It’s especially frustrating because, had the Liberals stuck to their original plan, our $10-billion deficit wouldn’t really be a deficit at all. Let’s set aside the fact that it wasn’t needed in the first place. Even an unneeded $10-billion deficit is much easier to swallow when the economy suddenly kicks into high gear, producing a government windfall of … roughly $10 billion! Specifically, the government’s revenues were $8.6 billion higher than normal, but that included a prudent reserve of $1.5 billion. Math has never been my strong suit, but I’m pretty sure adding those numbers results in … $10.1 billion.
Neato. The Liberals could have spent their $10 billion, primed a few pumps, cut a few cheques for favoured special interests … and still wound up $100 million in the black. Not a ton of money, and obviously a rounding error here or there could have thrown things off one way or the other. But the budget would already have been effectively balanced, more or less, if only the Liberals had stuck to the modest deficits they promised.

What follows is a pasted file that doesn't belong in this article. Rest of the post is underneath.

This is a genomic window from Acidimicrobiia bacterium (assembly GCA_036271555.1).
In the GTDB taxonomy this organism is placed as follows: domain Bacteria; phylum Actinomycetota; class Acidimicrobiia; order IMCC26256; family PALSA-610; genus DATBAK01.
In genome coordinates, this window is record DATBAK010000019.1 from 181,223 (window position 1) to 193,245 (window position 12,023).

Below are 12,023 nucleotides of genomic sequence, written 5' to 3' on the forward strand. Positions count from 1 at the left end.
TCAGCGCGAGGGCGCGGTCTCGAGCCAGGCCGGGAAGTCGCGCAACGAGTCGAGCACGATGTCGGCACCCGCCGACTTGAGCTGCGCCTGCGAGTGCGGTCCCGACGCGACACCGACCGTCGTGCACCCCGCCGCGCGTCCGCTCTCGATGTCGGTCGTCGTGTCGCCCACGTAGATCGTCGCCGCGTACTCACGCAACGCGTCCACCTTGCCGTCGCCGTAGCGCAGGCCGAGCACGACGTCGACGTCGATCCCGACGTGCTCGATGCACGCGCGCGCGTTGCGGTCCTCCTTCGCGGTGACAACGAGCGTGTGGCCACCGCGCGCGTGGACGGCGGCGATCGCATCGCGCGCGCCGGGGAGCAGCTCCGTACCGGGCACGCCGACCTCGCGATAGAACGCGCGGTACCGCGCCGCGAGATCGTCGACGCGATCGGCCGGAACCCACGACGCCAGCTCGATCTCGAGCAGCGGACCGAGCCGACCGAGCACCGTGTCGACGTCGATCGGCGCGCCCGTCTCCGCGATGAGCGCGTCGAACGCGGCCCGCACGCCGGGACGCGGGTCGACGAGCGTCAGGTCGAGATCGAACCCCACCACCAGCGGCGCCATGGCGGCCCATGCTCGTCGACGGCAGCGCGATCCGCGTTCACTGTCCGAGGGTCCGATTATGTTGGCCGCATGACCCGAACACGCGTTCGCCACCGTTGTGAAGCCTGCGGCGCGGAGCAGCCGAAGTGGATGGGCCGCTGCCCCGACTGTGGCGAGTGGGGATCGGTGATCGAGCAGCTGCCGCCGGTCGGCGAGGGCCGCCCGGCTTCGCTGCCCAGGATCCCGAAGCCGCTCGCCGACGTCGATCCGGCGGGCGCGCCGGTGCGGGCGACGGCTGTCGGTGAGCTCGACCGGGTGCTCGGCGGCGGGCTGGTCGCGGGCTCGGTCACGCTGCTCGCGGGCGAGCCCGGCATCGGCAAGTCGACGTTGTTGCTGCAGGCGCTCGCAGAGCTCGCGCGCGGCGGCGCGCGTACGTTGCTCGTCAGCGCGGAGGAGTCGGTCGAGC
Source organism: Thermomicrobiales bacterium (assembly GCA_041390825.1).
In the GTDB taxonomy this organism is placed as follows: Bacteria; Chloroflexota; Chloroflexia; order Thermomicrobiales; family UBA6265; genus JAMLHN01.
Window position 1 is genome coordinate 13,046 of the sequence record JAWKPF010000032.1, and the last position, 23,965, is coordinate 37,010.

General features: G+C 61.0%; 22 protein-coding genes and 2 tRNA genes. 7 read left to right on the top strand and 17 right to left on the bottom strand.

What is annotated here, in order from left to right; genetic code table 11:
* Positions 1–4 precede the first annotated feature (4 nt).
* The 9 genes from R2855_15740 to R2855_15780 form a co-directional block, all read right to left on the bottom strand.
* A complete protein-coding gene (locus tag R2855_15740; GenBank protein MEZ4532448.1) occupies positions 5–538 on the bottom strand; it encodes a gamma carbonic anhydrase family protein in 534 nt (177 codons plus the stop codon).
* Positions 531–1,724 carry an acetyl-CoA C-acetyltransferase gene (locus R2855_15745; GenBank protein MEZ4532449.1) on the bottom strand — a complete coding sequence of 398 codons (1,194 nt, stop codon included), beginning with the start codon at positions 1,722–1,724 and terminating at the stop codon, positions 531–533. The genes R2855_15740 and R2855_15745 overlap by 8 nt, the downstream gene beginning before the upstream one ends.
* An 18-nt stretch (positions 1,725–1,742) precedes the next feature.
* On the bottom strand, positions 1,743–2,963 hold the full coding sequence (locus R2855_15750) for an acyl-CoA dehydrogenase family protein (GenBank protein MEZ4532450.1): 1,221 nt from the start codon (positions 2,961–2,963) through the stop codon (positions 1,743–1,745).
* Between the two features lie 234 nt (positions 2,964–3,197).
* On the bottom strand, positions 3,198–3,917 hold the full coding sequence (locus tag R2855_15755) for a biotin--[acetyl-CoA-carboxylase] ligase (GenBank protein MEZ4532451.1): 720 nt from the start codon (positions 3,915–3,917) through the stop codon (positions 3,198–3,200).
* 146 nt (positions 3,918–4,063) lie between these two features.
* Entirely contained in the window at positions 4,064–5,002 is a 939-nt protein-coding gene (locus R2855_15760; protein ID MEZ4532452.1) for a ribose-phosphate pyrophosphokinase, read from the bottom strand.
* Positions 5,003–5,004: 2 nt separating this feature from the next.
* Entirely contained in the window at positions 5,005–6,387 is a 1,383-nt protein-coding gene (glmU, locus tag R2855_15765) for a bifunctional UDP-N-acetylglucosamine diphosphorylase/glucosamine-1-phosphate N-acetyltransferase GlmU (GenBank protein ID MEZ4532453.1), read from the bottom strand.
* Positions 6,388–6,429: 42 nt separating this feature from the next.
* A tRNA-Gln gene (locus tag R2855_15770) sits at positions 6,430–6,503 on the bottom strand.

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Alas. “If only they’d done what they promised” isn’t exactly a new lament in Canadian politics. But it’s particularly frustrating given our current economic and political context. There is really no reason we need to be borrowing money right now, let alone by the tens of billions each year. Interest rates are low, the economy is strong, and Canada is not facing, right now, any imminent challenges or emergencies that require major spending. We’re not at war and standing up the military. We’re not spending billions on recovering from a disaster. We’re not shoring up a teetering economy due to a recession or global crisis.